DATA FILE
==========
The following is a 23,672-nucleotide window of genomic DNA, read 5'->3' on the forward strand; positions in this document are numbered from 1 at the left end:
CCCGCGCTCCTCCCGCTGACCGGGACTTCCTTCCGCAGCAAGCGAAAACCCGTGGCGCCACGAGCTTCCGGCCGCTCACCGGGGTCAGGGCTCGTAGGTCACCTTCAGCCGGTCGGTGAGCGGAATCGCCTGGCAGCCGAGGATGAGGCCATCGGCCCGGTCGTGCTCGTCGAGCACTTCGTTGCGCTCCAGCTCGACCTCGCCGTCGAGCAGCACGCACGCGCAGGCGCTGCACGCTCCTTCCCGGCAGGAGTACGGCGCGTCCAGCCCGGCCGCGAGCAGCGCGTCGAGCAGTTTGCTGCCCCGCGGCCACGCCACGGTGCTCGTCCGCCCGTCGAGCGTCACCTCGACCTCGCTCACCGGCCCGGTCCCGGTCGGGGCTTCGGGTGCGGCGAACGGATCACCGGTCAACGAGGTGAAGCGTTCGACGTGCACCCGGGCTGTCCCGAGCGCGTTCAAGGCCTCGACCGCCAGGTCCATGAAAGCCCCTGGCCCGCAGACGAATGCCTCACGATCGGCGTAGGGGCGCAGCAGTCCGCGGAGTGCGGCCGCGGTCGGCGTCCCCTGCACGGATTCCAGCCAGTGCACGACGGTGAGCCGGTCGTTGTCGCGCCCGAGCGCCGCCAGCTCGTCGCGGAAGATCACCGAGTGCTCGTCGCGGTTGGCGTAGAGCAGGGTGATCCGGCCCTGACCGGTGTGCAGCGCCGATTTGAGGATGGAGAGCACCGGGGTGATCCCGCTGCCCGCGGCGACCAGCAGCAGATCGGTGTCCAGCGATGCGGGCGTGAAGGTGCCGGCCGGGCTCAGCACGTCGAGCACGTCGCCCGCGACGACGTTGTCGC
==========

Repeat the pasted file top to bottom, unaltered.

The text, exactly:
The following is a 23,672-nucleotide window of genomic DNA, read 5'->3' on the forward strand; positions in this document are numbered from 1 at the left end:
CCCGCGCTCCTCCCGCTGACCGGGACTTCCTTCCGCAGCAAGCGAAAACCCGTGGCGCCACGAGCTTCCGGCCGCTCACCGGGGTCAGGGCTCGTAGGTCACCTTCAGCCGGTCGGTGAGCGGAATCGCCTGGCAGCCGAGGATGAGGCCATCGGCCCGGTCGTGCTCGTCGAGCACTTCGTTGCGCTCCAGCTCGACCTCGCCGTCGAGCAGCACGCACGCGCAGGCGCTGCACGCTCCTTCCCGGCAGGAGTACGGCGCGTCCAGCCCGGCCGCGAGCAGCGCGTCGAGCAGTTTGCTGCCCCGCGGCCACGCCACGGTGCTCGTCCGCCCGTCGAGCGTCACCTCGACCTCGCTCACCGGCCCGGTCCCGGTCGGGGCTTCGGGTGCGGCGAACGGATCACCGGTCAACGAGGTGAAGCGTTCGACGTGCACCCGGGCTGTCCCGAGCGCGTTCAAGGCCTCGACCGCCAGGTCCATGAAAGCCCCTGGCCCGCAGACGAATGCCTCACGATCGGCGTAGGGGCGCAGCAGTCCGCGGAGTGCGGCCGCGGTCGGCGTCCCCTGCACGGATTCCAGCCAGTGCACGACGGTGAGCCGGTCGTTGTCGCGCCCGAGCGCCGCCAGCTCGTCGCGGAAGATCACCGAGTGCTCGTCGCGGTTGGCGTAGAGCAGGGTGATCCGGCCCTGACCGGTGTGCAGCGCCGATTTGAGGATGGAGAGCACCGGGGTGATCCCGCTGCCCGCGGCGACCAGCAGCAGATCGGTGTCCAGCGATGCGGGCGTGAAGGTGCCGGCCGGGCTCAGCACGTCGAGCACGTCGCCCGCGACGACGTTGTCGC